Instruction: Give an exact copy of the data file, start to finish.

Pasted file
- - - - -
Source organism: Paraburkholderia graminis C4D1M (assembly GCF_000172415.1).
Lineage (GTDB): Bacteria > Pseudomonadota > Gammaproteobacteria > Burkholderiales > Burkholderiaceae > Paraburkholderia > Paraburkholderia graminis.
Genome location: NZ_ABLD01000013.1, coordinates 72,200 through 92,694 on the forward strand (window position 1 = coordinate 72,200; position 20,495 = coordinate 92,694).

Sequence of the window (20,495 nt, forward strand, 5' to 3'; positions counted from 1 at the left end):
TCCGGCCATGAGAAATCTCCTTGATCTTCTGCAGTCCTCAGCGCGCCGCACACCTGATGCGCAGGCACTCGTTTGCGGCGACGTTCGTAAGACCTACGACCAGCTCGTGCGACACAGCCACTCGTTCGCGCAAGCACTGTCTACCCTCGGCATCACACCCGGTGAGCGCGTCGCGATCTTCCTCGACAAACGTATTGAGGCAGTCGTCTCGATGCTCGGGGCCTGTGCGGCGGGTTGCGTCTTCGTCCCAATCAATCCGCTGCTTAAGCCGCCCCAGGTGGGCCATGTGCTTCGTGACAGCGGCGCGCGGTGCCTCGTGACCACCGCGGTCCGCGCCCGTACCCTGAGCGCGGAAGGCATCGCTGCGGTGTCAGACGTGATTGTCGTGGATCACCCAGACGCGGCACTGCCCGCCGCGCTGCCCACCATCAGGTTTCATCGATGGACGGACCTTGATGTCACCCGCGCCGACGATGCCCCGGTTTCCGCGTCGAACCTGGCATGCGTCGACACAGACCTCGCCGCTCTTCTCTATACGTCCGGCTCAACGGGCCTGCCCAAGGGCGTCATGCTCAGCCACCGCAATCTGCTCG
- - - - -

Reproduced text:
Source organism: Paraburkholderia graminis C4D1M (assembly GCF_000172415.1).
Lineage (GTDB): Bacteria > Pseudomonadota > Gammaproteobacteria > Burkholderiales > Burkholderiaceae > Paraburkholderia > Paraburkholderia graminis.
Genome location: NZ_ABLD01000013.1, coordinates 72,200 through 92,694 on the forward strand (window position 1 = coordinate 72,200; position 20,495 = coordinate 92,694).

Sequence of the window (20,495 nt, forward strand, 5' to 3'; positions counted from 1 at the left end):
TCCGGCCATGAGAAATCTCCTTGATCTTCTGCAGTCCTCAGCGCGCCGCACACCTGATGCGCAGGCACTCGTTTGCGGCGACGTTCGTAAGACCTACGACCAGCTCGTGCGACACAGCCACTCGTTCGCGCAAGCACTGTCTACCCTCGGCATCACACCCGGTGAGCGCGTCGCGATCTTCCTCGACAAACGTATTGAGGCAGTCGTCTCGATGCTCGGGGCCTGTGCGGCGGGTTGCGTCTTCGTCCCAATCAATCCGCTGCTTAAGCCGCCCCAGGTGGGCCATGTGCTTCGTGACAGCGGCGCGCGGTGCCTCGTGACCACCGCGGTCCGCGCCCGTACCCTGAGCGCGGAAGGCATCGCTGCGGTGTCAGACGTGATTGTCGTGGATCACCCAGACGCGGCACTGCCCGCCGCGCTGCCCACCATCAGGTTTCATCGATGGACGGACCTTGATGTCACCCGCGCCGACGATGCCCCGGTTTCCGCGTCGAACCTGGCATGCGTCGACACAGACCTCGCCGCTCTTCTCTATACGTCCGGCTCAACGGGCCTGCCCAAGGGCGTCATGCTCAGCCACCGCAATCTGCTCG